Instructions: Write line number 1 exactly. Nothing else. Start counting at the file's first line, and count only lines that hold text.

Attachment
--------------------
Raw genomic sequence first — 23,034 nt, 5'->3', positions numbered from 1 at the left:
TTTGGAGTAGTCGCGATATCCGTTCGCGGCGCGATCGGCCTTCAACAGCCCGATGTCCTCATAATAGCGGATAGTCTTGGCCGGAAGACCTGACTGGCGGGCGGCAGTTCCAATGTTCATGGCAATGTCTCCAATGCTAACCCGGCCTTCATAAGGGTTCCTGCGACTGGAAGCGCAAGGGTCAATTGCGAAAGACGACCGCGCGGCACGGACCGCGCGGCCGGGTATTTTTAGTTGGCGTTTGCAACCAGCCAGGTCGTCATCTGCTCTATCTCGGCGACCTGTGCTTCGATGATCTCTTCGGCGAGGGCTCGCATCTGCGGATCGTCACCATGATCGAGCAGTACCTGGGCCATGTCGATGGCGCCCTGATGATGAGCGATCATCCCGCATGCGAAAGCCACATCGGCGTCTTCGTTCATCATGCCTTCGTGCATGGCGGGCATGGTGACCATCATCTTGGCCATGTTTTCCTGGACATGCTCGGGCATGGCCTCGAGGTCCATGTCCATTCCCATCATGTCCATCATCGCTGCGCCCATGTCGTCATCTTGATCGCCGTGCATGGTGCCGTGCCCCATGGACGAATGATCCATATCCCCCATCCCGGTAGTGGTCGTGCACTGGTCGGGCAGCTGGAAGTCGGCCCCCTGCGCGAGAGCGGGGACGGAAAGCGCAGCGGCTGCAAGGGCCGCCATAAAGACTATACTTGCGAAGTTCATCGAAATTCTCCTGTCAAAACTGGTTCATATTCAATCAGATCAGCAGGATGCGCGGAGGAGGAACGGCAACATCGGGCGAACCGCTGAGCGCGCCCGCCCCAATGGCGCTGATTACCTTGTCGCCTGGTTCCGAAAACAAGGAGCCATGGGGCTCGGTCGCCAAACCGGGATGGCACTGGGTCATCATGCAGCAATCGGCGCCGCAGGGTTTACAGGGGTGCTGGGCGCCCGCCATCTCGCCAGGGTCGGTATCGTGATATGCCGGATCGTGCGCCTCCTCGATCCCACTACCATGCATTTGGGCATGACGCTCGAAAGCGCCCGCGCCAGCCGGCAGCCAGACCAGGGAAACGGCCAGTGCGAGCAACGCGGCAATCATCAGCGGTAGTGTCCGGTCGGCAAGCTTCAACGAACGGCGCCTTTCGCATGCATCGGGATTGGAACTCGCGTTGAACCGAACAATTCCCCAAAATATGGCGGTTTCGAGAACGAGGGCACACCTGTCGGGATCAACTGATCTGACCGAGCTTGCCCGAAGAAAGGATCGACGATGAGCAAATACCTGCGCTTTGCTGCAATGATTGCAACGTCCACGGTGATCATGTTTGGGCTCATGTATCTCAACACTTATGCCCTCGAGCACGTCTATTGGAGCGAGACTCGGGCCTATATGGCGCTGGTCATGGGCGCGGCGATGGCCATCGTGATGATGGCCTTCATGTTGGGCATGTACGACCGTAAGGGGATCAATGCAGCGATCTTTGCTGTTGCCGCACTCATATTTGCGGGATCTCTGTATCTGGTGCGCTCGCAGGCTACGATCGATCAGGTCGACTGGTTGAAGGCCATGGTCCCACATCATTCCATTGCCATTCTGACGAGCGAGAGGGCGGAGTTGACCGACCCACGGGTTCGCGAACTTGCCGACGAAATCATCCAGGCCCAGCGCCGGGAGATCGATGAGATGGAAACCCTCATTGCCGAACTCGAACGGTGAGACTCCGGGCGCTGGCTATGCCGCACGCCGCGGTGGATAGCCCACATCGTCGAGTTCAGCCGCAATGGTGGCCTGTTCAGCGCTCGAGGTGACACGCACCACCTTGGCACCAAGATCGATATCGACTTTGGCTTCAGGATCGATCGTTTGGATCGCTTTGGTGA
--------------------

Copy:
Raw genomic sequence first — 23,034 nt, 5'->3', positions numbered from 1 at the left: